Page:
- Workstream 3: International case studies. We intend to identify four case study countries whose experiences during covid-19 offer relevant learning for the English social care system. In-depth learning will be drawn together about the resilience of the system as it entered the pandemic; the policies and processes adopted to mitigate the impact of Covid-19; factors that helped and hindered; and what measures are being taken to support recovery.
- Workstream 4: Synthesis. Lastly, findings across all these workstreams will be synthesised, using the framework developed in workstream 1, and recommendations developed for policy and practice.
The research team will be supported by a Public Involvement and Engagement Group and an advisory group of experienced academics and representatives of key stakeholder organisations. These groups will act as critical friends, will help ensure that the project is relevant and of high quality and will provide links with other groups carrying out relevant research or with other stakeholders with an interest in this area.
Given the constantly-evolving situation and the importance of timely learning, we will seek to ensure relevant emerging findings are available to national and local decision-makers as quickly as possible. Throughout the lifetime of the project, we will seek to publish a range of outputs such as:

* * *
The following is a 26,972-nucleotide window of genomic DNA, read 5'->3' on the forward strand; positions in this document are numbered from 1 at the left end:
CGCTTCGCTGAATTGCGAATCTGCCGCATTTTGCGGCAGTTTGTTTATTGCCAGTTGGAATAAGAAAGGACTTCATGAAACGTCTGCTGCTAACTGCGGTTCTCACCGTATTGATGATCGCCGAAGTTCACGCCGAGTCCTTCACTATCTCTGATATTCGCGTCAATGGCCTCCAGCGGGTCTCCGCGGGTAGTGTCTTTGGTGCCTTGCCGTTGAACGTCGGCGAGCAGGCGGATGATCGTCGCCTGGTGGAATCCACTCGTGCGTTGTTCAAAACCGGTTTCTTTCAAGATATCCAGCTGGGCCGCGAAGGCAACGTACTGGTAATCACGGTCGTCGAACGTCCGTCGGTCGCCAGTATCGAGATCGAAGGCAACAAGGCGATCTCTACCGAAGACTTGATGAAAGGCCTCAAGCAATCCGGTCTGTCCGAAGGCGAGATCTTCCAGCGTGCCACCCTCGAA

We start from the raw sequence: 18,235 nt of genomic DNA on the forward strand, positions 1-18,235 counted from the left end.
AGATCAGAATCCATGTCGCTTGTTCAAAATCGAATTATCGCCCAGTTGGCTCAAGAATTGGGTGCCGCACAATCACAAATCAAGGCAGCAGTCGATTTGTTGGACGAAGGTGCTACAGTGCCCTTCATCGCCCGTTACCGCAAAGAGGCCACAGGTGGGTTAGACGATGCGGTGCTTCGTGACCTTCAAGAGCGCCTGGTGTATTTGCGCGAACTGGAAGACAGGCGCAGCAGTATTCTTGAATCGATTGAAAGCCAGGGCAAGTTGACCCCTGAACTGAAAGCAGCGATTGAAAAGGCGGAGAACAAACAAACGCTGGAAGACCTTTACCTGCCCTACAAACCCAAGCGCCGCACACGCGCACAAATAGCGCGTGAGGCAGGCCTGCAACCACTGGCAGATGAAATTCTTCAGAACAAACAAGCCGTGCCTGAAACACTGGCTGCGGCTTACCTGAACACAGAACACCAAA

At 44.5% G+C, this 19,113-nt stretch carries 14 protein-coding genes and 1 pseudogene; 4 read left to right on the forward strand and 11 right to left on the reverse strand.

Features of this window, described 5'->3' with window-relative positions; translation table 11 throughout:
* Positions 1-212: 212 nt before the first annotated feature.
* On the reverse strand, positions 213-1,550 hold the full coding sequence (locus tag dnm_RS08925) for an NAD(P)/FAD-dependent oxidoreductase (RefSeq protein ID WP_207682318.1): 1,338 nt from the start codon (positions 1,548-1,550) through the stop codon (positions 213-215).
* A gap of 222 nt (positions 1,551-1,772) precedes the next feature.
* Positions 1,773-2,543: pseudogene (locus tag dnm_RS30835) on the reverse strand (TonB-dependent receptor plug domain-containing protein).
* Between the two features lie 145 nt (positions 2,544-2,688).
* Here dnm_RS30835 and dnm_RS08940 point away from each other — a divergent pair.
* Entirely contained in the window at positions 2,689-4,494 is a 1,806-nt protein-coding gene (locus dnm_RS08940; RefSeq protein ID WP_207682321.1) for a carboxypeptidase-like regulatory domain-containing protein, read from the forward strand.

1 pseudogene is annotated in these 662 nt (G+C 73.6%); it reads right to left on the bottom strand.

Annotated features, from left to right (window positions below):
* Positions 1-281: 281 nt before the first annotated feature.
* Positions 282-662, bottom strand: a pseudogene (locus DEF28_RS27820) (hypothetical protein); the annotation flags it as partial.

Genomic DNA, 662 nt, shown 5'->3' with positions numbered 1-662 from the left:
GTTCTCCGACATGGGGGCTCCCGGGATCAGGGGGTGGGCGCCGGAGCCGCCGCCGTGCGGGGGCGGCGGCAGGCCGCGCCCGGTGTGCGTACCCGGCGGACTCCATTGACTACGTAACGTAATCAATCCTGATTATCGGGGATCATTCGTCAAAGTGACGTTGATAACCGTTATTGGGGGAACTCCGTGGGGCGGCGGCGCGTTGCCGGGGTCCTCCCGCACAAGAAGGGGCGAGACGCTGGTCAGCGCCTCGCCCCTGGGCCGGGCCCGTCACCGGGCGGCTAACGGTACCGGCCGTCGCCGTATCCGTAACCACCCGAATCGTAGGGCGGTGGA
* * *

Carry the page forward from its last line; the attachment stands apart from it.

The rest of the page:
- An international report, hosted at www.ltccovid.org, will provide an overview of long-term care systems around the world; how they have been affected by the covid-19 pandemic; how they have responded and what lessons have been learnt. This will be updated regularly to enable timely learning for England;
- Research evidence summaries/blogs, highlighting policy-relevant findings;
- Timely briefings for key stakeholders;
- Journal articles.
The first substantial output will be published in early Summer 2021, which will reflect on the English experience during the first and subsequent waves of infection and what lessons could be learnt. A final output will bring together what we have learnt across the project and summarise the main lessons and recommendations for the recovery from, and future prevention and management of, Covid-19 in the English social care sector, as well as lessons emerging to inform the longer-term future of social care.
More on the project will be available at www.ltccovid.org
The project started in January 2021 and aims to complete by Summer 2022.
The project is being undertaken jointly between the Nuffield Trust and the Care Policy and Evaluation Centre at the LSE.
Adelina Comas-Herrera (PI)1, Natasha Curry (co-lead)2, Erica Breuer1, William Byrd1, Margaret Dangoor1, Nigel Edwards2, Stefanie Ettelt1, Jose-Luis Fernandez1, Nina Hemmings2, Martin Knapp1, Margrieta Langins1, Shoshana Lauter1, Klara Lorenz-Dant1, Camille Oung2, Maximilian Salcher-Konrad1, Sian Smith1 and Jessica J. Yu1, in collaboration with the National Care Forum.
1 Care Policy and Evaluation Centre, Department of Health Policy, London School of Economics and Political Science
National Institute for Health Research (NIHR), Policy Research Programme (PRP) - Recovery, Renewal, Reset: Research to inform policy responses to COVID-19 in the health and social care systems. Grant number: NIHR202333